Dussehra in India

Dussehra, also known as Vijayadashami, is a significant festival celebrated in India with great enthusiasm and devotion. This festival marks the triumph of good over evil, as it commemorates the victory of the Hindu god Rama over the demon king Ravana.

Dussehra is typically celebrated in the month of October, according to the Hindu lunar calendar. The date varies each year, as it falls on the tenth day of the month of Ashvin. To calculate the exact date, one can refer to the Hindu lunar calendar or consult a local Indian calendar.


The origins of Dussehra in India can be traced back to ancient times, as it is mentioned in various Hindu scriptures and texts. The festival is believed to have started as a celebration of the victory of Lord Rama, an incarnation of the god Vishnu, over the demon king Ravana. This epic battle is narrated in the Hindu epic Ramayana, which dates back to the 5th century BCE. Over time, the festival has evolved to include various mythological and historical events, symbolizing the victory of good over evil.


National customs for Dussehra in India

Dussehra is celebrated in diverse ways across India, reflecting the country's rich cultural heritage. Some of the national customs include:

  1. Ramlila: A theatrical representation of the life of Lord Rama, culminating in the defeat of Ravana, is performed in various parts of the country. These performances can last for several days, drawing large crowds of spectators.

  2. Effigy burning: On the final day of Dussehra, large effigies of Ravana, his brother Kumbhakarna, and his son Meghnad are burnt in public places as a symbol of the destruction of evil.

  3. Processions: Colorful processions are organized, featuring decorated floats and participants dressed as various characters from the Ramayana. These processions are accompanied by music and dance performances.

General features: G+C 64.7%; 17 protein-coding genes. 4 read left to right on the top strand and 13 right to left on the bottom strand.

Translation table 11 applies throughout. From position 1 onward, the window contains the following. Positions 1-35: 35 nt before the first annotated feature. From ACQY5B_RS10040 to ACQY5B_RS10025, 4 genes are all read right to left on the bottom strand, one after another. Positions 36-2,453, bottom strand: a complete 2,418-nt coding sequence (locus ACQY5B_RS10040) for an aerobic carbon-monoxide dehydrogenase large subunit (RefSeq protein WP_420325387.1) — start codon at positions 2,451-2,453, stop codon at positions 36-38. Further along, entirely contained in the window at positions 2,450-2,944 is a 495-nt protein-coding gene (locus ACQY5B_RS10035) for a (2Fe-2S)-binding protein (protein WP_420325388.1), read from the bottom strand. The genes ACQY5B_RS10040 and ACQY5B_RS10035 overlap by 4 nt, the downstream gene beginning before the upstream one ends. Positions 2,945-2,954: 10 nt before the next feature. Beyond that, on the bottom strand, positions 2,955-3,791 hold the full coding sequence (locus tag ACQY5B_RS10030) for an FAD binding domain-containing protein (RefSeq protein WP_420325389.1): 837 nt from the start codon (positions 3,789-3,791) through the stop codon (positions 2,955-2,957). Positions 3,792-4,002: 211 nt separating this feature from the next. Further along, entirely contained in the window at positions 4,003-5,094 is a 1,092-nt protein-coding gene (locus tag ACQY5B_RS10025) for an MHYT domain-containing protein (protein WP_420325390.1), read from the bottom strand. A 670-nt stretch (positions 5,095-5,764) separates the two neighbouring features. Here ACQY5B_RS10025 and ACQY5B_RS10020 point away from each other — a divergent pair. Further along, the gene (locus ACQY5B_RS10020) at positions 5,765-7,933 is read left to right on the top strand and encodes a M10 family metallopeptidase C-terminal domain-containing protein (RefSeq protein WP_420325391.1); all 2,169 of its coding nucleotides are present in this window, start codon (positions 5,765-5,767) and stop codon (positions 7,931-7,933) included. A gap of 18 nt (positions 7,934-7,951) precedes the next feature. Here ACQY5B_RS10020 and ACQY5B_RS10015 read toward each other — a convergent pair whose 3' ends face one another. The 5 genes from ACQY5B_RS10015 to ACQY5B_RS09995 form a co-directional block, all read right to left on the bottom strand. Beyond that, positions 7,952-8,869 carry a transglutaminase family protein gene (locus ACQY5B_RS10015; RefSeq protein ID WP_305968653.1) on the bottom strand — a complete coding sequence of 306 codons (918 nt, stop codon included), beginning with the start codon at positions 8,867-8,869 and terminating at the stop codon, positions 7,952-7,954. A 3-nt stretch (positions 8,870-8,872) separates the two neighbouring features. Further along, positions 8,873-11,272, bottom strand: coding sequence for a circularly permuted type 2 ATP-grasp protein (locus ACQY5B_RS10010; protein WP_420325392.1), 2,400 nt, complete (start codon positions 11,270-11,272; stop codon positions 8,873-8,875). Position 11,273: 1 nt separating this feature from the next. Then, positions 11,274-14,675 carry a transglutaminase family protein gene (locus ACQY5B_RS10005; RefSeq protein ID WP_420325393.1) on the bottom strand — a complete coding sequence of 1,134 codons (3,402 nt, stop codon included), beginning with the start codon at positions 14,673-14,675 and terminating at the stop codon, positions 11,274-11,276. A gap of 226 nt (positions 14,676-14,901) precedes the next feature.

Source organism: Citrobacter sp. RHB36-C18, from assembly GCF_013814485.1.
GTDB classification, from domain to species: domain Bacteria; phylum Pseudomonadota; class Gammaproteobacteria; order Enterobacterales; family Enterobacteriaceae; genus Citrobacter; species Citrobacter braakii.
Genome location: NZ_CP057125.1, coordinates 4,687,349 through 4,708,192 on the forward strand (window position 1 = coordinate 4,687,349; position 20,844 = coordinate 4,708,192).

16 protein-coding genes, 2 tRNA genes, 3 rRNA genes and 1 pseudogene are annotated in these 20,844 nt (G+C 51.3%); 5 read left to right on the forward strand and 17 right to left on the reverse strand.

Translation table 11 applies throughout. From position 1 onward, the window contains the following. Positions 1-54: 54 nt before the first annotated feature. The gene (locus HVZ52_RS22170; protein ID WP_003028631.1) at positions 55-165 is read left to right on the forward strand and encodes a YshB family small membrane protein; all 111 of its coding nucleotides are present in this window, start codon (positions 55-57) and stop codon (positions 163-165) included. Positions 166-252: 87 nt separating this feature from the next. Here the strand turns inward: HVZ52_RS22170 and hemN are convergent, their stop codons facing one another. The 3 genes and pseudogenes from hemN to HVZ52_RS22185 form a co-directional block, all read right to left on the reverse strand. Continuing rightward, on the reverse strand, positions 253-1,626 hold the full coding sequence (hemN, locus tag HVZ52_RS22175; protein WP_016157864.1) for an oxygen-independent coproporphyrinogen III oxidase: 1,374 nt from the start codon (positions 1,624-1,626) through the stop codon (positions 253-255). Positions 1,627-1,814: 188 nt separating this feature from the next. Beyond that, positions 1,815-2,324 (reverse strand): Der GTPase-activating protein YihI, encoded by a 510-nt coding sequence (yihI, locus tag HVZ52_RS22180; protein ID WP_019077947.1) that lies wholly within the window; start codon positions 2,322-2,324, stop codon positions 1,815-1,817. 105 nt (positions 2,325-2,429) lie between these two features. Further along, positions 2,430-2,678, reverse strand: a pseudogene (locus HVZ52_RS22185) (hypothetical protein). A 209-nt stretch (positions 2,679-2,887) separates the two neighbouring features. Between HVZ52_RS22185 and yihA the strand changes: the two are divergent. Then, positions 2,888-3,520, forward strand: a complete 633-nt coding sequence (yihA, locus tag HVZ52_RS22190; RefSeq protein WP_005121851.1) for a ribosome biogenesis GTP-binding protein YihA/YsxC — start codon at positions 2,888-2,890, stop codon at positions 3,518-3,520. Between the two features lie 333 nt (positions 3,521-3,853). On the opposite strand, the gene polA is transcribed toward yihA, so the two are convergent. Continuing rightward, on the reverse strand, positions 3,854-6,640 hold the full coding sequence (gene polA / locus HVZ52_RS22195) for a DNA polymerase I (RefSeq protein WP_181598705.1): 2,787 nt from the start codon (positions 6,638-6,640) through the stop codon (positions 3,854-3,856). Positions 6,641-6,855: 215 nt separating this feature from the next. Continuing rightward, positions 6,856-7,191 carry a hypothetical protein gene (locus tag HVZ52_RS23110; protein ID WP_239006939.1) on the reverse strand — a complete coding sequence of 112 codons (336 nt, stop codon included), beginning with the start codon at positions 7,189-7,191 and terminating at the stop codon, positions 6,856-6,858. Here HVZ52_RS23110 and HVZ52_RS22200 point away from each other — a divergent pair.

4. Worship: Devotees visit temples to offer prayers and seek blessings from Lord Rama and Goddess Durga, who is also worshiped during this time as a symbol of victory over evil.

Local customs for Dussehra in India

Different regions of India have unique ways of celebrating Dussehra, highlighting their local traditions and beliefs. Some of the local customs include:

  1. In the northern state of Himachal Pradesh, the Kullu Dussehra is a week-long celebration, where the idol of Lord Raghunath (another name for Lord Rama) is taken out in a procession on a beautifully decorated chariot.

  2. In the eastern state of West Bengal, Dussehra is celebrated as part of the larger Durga Puja festival, where beautifully crafted idols of Goddess Durga are worshipped and immersed in rivers on the final day.

  3. In the southern state of Tamil Nadu, the Golu festival is observed during Dussehra, where families display dolls and figurines on tiered platforms in their homes.

  4. In the western state of Gujarat, the popular dance form Garba is performed during the nine nights of Navratri, leading up to Dussehra.


Dussehra is a vibrant and significant festival in India, reflecting the country's rich cultural diversity and the timeless message of the victory of good over evil. Celebrated in various ways across the nation, this festival brings people together to share in the joy and spirit of triumph, fostering a sense of unity and harmony.